3 Tips for Work from Home in 2021 & Beyond

Work From Home (WFH) is here to stay – even as COVID-19 cases worldwide begin to plateau and vaccines become more readily available, this shift in workplace culture is not likely to reverse itself. By 2025, 22% of the American workforce is expected to work remotely, underscoring the multifaceted motivations behind such a drastic change that run far deeper than last year’s global pandemic. Increased productivity, environmental consciousness, and improved mental health, among other reasons, have contributed to the rise in popularity of remote work. However, additional factors must be considered when seeking to preserve a vibrant, accountable workplace culture in spite of physical separation.


Why is Remote Work Challenging?


When working from home, corporate lines become blurred that were previously made clear, while transparency becomes less of a priority and company morale finds itself limited to prolonged Zoom calls. Combating these challenges tactfully and with effective leadership can seem complex, but it doesn’t have to be. Winning in the WFH era, or in any moment of change, demands a fresh approach that introduces simple habits aimed at building team spirit and stability in the face of inevitable transformation.


  1. Respecting Established Hours of Operation & Company Norms

As WFH gained footing, adhering to an expected schedule deteriorated for many organizations. Bosses no longer hesitated to call employees after hours or schedule video conferences late into the night, with the excuse being that employees were home already, so the difference was null. This attitude devalues any sense of organization or dedicated working hours, signaling to employees that time is relative, and anything can be done with it. By reinforcing established company norms that existed pre-WFH, team members will not only feel respected, but will have reason to place value on existing hours of operation as time dedicated for work and work alone.


  1. Daily Check-ins via A Chat Platform

When collaborating in an office setting, relying on a chat feature is convenient, but not terribly necessary. This completely changes when going virtual. Sending a concise message for quick communication is essential when working alongside a remote colleague. Text messaging can provide the instantaneous function of a chat platform but doesn’t meet the cut when simply wanting to check in on a team member’s status without sending a message. Using a chat platform with a snooze feature such as Slack provides enough transparency for both bosses and employees to know whether someone is available or taking a break, allowing for accountability without being invasive. Additionally, checking in every morning and evening, especially if employees have varying schedules, also allows for a better sense of when someone is in “office” or out, all while keeping track of employee working hours without having to micro-manage.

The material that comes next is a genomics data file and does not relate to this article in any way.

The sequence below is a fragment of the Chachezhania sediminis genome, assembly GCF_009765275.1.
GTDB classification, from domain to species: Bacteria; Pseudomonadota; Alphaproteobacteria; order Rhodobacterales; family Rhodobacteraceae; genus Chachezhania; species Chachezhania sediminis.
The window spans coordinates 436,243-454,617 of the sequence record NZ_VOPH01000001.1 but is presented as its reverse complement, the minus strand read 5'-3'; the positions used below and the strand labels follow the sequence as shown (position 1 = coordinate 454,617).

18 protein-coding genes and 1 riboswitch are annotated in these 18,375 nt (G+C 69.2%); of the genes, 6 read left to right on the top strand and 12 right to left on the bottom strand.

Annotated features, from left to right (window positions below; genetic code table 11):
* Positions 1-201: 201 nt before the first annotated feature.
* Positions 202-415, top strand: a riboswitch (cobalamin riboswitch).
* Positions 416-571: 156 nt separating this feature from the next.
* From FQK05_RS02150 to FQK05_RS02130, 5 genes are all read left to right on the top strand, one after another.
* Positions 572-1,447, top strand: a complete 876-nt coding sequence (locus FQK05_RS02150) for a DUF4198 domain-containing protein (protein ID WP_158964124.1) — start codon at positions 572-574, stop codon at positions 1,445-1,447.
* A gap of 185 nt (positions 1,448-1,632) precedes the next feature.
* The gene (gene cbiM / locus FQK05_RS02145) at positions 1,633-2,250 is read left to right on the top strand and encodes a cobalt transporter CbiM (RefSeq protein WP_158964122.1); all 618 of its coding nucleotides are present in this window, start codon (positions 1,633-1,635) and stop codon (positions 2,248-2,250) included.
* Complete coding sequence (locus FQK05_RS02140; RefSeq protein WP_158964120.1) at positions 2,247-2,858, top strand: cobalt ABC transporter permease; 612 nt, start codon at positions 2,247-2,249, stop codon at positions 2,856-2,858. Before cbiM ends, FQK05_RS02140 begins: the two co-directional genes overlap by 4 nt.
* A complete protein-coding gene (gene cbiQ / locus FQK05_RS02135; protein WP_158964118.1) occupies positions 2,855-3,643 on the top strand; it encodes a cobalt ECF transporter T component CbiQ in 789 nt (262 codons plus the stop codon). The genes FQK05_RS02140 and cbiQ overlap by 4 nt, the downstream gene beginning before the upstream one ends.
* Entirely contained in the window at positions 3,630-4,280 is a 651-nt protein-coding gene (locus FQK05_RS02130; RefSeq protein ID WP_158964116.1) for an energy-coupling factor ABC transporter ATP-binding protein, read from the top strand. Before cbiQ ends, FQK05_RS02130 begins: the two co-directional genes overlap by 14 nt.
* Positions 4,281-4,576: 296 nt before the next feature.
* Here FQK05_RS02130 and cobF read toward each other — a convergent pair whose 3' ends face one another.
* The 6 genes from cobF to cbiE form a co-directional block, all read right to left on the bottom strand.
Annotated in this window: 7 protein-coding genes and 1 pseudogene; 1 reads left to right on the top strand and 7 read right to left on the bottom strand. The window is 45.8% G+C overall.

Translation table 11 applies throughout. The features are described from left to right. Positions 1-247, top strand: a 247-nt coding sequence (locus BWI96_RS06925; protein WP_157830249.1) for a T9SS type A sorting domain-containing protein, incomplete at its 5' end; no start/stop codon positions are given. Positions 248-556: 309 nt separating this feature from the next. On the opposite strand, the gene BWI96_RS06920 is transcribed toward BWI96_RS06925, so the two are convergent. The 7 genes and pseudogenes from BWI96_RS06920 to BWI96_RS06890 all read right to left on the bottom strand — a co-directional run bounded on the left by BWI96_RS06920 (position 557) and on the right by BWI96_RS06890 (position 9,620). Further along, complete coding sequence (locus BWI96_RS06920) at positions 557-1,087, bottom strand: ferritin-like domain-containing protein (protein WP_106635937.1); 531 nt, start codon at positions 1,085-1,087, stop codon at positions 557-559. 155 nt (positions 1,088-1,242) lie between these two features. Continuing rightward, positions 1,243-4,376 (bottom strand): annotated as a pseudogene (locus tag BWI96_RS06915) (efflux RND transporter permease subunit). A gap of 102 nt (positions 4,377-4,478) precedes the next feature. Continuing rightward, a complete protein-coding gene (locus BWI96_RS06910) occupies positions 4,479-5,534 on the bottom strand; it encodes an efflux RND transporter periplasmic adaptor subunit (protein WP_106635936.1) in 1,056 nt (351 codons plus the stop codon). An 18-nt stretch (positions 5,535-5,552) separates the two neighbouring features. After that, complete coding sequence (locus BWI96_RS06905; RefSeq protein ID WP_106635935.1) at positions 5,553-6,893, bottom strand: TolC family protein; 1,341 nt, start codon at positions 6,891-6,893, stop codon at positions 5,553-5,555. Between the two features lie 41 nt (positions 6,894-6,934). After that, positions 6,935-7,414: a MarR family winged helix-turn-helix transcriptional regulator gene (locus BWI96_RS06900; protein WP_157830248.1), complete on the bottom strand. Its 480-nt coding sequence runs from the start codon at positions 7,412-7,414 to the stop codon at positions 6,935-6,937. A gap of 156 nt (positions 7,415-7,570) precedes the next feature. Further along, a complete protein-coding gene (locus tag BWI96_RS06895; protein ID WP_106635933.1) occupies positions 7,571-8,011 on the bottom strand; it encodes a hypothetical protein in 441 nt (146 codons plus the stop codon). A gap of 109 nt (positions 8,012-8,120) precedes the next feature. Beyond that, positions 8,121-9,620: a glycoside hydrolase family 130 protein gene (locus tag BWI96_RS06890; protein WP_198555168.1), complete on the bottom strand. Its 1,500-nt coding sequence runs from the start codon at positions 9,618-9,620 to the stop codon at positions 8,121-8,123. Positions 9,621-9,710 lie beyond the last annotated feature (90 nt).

1. Engaging in Difficult Conversations

Change naturally produces challenges, some of which can be prepared for, while others may provoke far more questions than answers. Working from home can quickly amplify pre-existing frustrations or unresolved problems that would only be exacerbated by physical distance and poor relationship building. Instead, actively engaging team members with varying personality types, whether they be averse to change or open to it, can instead ease tensions and calm fears. Having the hard conversations about industry shifts, such as a transition to more tech-reliant work methods, would not only prepare employees for unfamiliar working habits, but increase a sense of trust and teamwork when exploring new frontiers as a company. Approaching employees as individuals and re-orienting them as members of a single, unifying team, even in a virtual setting, greatly capitalizes on their unique talents for the benefit of the entire company while building resilience in the face of change.


2021 has introduced itself with an equal amount of defiance as 2020, solidifying unexpected change and upending previously unquestionable norms. Building a flexible yet efficient workplace culture that can swiftly tackle challenges brought on by WFH is essential to pivoting successfully in a fast-paced world. Digital transformation and a reliance on ever-evolving business practices will test the limits of any well-trained team, requiring firms to develop a pragmatic, strategic workplace ethos that can withstand any global crisis, medical or otherwise.